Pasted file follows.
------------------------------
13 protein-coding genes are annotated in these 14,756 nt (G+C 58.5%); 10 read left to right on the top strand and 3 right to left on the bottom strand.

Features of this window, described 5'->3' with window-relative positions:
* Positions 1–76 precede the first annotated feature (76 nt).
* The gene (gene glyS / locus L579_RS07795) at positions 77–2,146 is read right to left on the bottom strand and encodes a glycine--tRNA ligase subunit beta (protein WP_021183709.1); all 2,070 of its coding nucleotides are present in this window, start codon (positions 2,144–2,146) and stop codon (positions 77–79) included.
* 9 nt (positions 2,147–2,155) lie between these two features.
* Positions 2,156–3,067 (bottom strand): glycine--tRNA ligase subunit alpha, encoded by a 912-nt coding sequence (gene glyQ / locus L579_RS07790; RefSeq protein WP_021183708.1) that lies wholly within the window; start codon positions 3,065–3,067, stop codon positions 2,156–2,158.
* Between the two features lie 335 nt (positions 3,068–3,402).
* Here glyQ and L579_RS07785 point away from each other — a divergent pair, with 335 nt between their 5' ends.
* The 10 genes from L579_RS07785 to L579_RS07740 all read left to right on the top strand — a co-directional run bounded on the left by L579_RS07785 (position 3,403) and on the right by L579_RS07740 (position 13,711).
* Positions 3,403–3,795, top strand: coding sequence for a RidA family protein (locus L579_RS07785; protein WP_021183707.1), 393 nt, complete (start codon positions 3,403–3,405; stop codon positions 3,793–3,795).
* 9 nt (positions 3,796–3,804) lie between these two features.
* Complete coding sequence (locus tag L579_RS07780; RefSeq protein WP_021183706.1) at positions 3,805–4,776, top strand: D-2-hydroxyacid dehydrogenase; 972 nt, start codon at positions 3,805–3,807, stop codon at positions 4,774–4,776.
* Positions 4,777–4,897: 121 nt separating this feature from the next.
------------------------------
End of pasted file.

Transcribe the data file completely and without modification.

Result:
13 protein-coding genes are annotated in these 14,756 nt (G+C 58.5%); 10 read left to right on the top strand and 3 right to left on the bottom strand.

Features of this window, described 5'->3' with window-relative positions:
* Positions 1–76 precede the first annotated feature (76 nt).
* The gene (gene glyS / locus L579_RS07795) at positions 77–2,146 is read right to left on the bottom strand and encodes a glycine--tRNA ligase subunit beta (protein WP_021183709.1); all 2,070 of its coding nucleotides are present in this window, start codon (positions 2,144–2,146) and stop codon (positions 77–79) included.
* 9 nt (positions 2,147–2,155) lie between these two features.
* Positions 2,156–3,067 (bottom strand): glycine--tRNA ligase subunit alpha, encoded by a 912-nt coding sequence (gene glyQ / locus L579_RS07790; RefSeq protein WP_021183708.1) that lies wholly within the window; start codon positions 3,065–3,067, stop codon positions 2,156–2,158.
* Between the two features lie 335 nt (positions 3,068–3,402).
* Here glyQ and L579_RS07785 point away from each other — a divergent pair, with 335 nt between their 5' ends.
* The 10 genes from L579_RS07785 to L579_RS07740 all read left to right on the top strand — a co-directional run bounded on the left by L579_RS07785 (position 3,403) and on the right by L579_RS07740 (position 13,711).
* Positions 3,403–3,795, top strand: coding sequence for a RidA family protein (locus L579_RS07785; protein WP_021183707.1), 393 nt, complete (start codon positions 3,403–3,405; stop codon positions 3,793–3,795).
* 9 nt (positions 3,796–3,804) lie between these two features.
* Complete coding sequence (locus tag L579_RS07780; RefSeq protein WP_021183706.1) at positions 3,805–4,776, top strand: D-2-hydroxyacid dehydrogenase; 972 nt, start codon at positions 3,805–3,807, stop codon at positions 4,774–4,776.
* Positions 4,777–4,897: 121 nt separating this feature from the next.